Then, Alexander went through Operation Fresh Start, a pathways program, as his older brother had done. Operation Fresh Start provides Dane County youth ages 16 to 24 with a path to self-sufficiency through education and job training. This led him to a job as an ironworker for Union Ironworkers Local 383. What Operation Fresh Start was also successful in doing was motivating Alexander to pursue his lifelong dream of becoming a firefighter.
“It kind of helped me realize how to give back to the community [and] how to treat people in the community,” he says. “And you realize the importance of giving back. That was the biggest thing for me and it helps with me becoming a firefighter, because I care about Madison and I want to improve the city as much as I can.”
Operation Fresh Start is one local example of an organization identifying and addressing a disparity in young adults’ work readiness. According to a 2012 report cited in a Forbes article, half of recent college graduates are unemployed or underemployed, scraping by with low-wage service jobs. They’re also earning less than their ’70s counterparts, adjusted for inflation. And young adults, Alexander included, are moving back home for a while at a greater rate. In 2014, for the first time in more than 130 years, adults ages 18 to 34 were slightly more likely to be living in their parents’ home than with a spouse or partner in their own household, according to a Pew Research Center analysis.
But Alexander, now 26, is on a life course—no longer linear or traditional—full of possibilities. With the support of Operation Fresh Start and other positive influences, he’s closer to fulfilling his childhood dream and also aspires to someday help other at-risk youth like himself.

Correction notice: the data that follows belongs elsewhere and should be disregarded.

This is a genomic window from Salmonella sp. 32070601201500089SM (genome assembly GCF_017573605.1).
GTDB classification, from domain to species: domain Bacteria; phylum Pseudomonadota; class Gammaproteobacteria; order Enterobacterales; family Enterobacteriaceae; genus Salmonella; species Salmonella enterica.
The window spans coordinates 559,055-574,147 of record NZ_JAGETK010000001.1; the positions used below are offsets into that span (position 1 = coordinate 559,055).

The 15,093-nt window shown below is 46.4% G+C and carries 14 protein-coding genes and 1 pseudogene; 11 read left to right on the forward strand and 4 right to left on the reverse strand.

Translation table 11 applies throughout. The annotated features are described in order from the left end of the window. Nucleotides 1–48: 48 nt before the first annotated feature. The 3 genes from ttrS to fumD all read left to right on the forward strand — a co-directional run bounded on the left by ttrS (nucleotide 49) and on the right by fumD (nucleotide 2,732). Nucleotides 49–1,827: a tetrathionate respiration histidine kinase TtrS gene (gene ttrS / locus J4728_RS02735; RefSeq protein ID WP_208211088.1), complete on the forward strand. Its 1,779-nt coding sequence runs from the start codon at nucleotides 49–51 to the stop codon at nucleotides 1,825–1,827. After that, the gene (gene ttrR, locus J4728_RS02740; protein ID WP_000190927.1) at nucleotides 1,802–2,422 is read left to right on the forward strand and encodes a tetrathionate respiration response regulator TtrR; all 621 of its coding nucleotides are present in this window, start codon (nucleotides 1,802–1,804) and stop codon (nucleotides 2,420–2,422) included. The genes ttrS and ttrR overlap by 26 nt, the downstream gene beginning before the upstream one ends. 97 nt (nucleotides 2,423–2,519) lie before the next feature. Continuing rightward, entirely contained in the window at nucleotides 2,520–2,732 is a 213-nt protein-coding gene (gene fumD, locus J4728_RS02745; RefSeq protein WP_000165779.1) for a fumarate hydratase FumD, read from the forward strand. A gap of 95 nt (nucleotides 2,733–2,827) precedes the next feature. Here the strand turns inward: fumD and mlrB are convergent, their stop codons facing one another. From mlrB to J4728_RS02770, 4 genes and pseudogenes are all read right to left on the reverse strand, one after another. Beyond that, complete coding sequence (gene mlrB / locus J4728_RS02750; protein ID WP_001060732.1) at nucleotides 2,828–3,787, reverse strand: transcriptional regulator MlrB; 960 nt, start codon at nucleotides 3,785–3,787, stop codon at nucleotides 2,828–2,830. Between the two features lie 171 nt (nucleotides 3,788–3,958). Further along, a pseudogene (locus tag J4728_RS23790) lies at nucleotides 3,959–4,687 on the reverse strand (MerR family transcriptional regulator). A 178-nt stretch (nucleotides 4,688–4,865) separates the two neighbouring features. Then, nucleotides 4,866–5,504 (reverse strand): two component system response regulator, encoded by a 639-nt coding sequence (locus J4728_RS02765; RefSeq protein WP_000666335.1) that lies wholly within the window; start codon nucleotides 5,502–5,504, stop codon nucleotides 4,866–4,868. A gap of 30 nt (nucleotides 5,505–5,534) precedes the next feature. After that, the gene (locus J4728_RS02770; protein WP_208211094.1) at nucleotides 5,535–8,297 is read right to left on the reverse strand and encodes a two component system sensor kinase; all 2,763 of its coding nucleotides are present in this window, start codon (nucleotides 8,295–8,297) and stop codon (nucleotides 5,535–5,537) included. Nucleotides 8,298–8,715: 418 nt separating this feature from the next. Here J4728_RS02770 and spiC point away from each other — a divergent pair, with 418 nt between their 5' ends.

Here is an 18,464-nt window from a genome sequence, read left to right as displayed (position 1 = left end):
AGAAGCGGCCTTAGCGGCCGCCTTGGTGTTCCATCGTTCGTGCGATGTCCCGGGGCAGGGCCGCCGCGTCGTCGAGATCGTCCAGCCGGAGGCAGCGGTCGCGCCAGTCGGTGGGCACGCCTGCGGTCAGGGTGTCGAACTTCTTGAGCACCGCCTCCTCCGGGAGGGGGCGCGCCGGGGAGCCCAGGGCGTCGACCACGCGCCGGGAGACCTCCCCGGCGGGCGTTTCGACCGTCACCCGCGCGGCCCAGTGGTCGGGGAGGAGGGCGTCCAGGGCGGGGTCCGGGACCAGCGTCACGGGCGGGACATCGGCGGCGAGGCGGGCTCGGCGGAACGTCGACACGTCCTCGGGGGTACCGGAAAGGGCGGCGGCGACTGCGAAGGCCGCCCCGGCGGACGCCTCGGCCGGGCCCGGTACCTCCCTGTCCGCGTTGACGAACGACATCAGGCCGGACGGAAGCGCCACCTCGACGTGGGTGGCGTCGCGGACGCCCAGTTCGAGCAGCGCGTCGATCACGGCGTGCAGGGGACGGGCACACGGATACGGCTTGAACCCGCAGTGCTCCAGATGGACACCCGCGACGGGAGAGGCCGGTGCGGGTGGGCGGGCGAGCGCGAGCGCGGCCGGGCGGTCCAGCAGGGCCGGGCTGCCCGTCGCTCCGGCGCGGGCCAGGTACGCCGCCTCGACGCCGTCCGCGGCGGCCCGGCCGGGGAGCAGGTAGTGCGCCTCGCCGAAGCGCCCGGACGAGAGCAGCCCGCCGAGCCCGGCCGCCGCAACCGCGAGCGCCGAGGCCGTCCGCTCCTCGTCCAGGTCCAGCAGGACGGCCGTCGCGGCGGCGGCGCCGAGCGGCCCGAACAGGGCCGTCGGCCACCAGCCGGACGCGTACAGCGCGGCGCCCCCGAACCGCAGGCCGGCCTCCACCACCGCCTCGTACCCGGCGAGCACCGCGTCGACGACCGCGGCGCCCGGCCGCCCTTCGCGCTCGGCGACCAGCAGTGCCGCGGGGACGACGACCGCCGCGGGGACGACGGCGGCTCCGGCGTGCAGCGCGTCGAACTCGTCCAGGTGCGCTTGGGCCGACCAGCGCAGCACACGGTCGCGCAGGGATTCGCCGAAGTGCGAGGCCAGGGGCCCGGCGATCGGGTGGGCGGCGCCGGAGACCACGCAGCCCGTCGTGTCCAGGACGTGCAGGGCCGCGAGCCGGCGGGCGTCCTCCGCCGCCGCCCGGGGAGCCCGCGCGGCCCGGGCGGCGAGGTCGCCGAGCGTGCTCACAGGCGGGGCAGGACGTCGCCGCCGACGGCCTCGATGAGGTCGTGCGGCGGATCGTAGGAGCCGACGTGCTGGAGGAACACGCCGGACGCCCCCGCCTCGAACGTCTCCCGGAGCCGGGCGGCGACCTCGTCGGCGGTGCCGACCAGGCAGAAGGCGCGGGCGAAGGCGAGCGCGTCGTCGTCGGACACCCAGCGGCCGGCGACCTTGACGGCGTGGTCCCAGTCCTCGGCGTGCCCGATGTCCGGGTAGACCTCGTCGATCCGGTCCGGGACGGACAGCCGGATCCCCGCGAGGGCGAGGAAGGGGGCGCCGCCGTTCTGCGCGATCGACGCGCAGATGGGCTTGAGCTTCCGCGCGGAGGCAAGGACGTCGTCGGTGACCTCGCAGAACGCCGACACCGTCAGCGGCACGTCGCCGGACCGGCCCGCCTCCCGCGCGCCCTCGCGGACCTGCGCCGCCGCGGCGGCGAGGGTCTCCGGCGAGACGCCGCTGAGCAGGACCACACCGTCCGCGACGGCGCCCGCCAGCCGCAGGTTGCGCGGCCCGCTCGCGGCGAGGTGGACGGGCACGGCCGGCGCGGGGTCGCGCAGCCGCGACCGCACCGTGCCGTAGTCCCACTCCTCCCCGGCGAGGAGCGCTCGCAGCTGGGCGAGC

“I had the determination and I wanted to change. As long as you want that change, it will happen,” he says. “But being involved with Operation Fresh Start, it speeded up that process.”
Like Alexander, Lauren Anderson, 27, isn’t afraid of change. A Florida native who moved to Madison in 2011, Anderson spent four years in the corporate world working in merchandising for Lands’ End before turning her focus to her passion project of blogging. La Petite Fashionista, a blog she started as a senior in high school in 2007, gets 20,000 user views a month and has 12,000 Pinterest followers and 9,000 Instagram followers.
When she coupled full-time blogging with a startup consulting business in 2014, it was lucrative enough for her to quit her job. Anderson is in the process of migrating her following from La Petite Fashionista to La Petite Farmhouse (which is a lifestyle blog focused on simpler living.)
And now that Anderson’s blogging is her full-time job—where she shares her personal stories and experiences with followers—work/life balance becomes a bit tricky. Where does work end and life begin when your job is to promote your personal brand?
For Anderson, this balance is found in unplugging. “It helps so much,” she says. One night out to dinner with her husband, Anderson realized she had spent almost the entire night staring down at her phone. “He was so upset. We got into an argument,” she says. “It was a huge wakeup call for me to find more time for him and my friendships and family in life.”
But with balance also comes blending. Anderson clearly blended the line between work and life, as her personal hobby turned into a business. And the 20-somethings in traditional workplace settings are looking for a stronger connection between the time they spend at work and at home.